Its meaning is still being debated by scholars and linguists, but “Iko Iko” was first recorded in 1953 by James “Sugar Boy” Crawford, who wrote the pop song “Jock-A-Mo” based on 2 different Mardi Gras Indian chants. The Mardi Gras “Indians” are actually African-American groups who have been parading as Indian tribes at Mardi Gras since the mid-19th Century.

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Jazz Caliente
12:00 pm
Thu February 7, 2013

A look at Juan de Marcos and the Afro-Cuban All Stars

Juan de Marcos
Justin Styer KPLU

Cuban bandleader, composer and arranger Juan de Marcos González is known as the "Quincy Jones of Cuba" and as the architect of the Afro-Cuban All Stars (the foundation for The Buena Vista Social Club), and the founder of another successful Cuban band, Sierra Maestra.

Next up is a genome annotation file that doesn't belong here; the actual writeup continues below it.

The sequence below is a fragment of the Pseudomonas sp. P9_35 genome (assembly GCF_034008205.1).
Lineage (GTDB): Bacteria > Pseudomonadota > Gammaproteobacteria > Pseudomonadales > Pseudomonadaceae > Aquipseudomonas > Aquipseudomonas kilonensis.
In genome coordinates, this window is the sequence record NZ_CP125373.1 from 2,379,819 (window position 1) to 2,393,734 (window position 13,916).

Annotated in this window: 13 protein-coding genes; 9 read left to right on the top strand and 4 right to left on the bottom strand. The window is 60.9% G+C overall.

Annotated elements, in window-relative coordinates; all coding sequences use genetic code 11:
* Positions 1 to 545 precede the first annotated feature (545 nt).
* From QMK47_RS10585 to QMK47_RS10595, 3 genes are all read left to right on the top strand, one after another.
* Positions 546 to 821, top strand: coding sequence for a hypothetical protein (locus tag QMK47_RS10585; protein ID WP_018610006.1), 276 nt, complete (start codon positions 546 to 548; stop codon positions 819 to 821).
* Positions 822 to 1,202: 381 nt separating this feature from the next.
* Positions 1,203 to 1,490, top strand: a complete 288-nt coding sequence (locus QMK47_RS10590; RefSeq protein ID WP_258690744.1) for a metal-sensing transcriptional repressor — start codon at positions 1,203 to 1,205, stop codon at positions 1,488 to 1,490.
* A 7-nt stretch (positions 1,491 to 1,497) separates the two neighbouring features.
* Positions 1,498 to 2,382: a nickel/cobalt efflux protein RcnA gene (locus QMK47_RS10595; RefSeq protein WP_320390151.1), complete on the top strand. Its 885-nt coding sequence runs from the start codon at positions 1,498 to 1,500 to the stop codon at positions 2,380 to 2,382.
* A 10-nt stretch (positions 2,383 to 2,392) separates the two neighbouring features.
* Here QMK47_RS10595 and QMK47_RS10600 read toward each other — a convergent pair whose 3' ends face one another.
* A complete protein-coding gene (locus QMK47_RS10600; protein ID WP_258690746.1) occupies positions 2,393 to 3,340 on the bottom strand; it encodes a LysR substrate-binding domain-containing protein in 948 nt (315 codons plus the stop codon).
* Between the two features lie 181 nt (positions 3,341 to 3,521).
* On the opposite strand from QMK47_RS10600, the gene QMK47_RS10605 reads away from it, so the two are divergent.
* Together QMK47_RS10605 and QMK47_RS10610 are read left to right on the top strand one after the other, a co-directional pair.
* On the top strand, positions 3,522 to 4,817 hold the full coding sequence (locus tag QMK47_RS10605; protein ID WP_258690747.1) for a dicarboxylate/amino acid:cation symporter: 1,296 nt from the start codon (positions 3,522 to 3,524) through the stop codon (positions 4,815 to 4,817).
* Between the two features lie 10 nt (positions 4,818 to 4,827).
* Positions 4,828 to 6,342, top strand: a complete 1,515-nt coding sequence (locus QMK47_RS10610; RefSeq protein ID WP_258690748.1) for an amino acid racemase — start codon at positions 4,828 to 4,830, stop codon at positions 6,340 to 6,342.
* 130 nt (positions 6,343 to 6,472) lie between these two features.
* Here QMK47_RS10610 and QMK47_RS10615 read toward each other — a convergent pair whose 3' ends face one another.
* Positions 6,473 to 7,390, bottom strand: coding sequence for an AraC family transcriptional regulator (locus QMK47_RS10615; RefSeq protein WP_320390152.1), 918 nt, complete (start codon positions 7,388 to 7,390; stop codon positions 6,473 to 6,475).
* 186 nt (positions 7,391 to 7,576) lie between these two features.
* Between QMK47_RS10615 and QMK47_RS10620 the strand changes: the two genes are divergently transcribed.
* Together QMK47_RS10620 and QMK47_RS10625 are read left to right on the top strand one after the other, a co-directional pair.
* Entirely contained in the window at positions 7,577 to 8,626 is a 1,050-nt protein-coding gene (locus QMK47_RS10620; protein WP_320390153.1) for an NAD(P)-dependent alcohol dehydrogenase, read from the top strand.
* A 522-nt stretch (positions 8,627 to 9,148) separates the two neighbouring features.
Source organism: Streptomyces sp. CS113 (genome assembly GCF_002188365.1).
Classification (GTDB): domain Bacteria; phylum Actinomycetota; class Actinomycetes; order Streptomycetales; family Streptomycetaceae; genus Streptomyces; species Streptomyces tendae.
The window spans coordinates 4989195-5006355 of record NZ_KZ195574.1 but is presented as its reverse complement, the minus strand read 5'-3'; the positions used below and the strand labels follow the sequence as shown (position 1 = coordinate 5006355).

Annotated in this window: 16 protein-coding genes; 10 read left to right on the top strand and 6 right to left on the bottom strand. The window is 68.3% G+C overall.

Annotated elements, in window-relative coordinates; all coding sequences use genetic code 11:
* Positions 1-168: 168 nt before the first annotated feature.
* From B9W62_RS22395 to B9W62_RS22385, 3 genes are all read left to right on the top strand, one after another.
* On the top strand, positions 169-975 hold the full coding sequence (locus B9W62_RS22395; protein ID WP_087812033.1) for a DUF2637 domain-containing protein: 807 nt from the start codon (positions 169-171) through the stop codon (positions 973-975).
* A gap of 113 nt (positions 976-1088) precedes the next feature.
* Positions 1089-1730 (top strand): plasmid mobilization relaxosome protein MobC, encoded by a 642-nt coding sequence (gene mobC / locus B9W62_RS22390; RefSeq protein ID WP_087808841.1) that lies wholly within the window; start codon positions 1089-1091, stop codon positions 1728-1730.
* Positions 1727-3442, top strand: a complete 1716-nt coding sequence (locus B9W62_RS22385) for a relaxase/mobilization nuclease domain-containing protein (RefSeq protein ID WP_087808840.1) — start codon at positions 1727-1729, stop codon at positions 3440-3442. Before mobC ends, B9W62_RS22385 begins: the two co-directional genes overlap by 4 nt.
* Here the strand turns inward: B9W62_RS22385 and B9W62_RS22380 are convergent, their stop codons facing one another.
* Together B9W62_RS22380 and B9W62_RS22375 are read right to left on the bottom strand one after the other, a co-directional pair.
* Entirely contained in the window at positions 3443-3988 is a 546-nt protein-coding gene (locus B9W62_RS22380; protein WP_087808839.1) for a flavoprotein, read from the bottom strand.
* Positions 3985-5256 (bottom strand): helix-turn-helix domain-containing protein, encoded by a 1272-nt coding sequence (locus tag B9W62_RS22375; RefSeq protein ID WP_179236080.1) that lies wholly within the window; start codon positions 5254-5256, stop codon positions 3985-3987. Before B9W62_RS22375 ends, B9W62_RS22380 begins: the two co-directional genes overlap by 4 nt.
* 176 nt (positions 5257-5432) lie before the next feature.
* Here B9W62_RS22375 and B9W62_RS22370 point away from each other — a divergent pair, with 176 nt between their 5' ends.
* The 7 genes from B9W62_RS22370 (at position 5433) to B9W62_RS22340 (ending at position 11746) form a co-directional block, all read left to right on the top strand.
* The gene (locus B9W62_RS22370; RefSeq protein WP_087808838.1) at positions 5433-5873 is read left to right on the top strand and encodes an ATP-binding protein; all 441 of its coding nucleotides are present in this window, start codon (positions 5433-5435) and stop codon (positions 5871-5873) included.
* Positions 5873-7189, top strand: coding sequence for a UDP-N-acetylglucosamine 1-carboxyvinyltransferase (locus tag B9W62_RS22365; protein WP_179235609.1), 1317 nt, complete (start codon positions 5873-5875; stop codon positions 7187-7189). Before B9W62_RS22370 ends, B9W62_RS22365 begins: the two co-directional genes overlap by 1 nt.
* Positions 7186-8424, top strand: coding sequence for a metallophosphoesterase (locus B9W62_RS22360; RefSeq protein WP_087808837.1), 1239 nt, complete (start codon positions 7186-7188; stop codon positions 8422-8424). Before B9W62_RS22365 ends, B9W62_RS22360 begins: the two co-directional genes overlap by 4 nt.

His father was a singer for Arsenio Rodriguez's Orchestra; his uncle was Ruben González, famed pianist for the Buena Vista Social Club.

Juan's mission is the preservation of his rich musical heritage.

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Listen Now!
12:51 am
Thu February 7, 2013

Listen to the 50 Greatest Jazz Vocals of All Time

Last month more than 4,600 votes were cast by our listeners for the songs they felt were the greatest jazz vocal of all time.

The votes have been counted and the top 50 songs are now available below in our 24/7 stream!

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Jazz & Blues
11:23 am
Wed February 6, 2013

When your grandfather is the greatest living drummer

Marcus Gilmore (left) and Roy Haynes perform together in Washington, D.C., in 2009. Haynes' daughter is Gilmore's mother.
Theo Wargo Getty Images

Originally published on Wed February 6, 2013 12:44 pm

The drummer Marcus Gilmore is coming off a major year in his career. In 2012, DownBeat magazine named him its top Rising Star Drummer in its long-running Critics Poll; pianist Vijay Iyer's trio, of which Gilmore is a member, also took the Jazz Album and Jazz Group of the Year categories.

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Jazz & Blues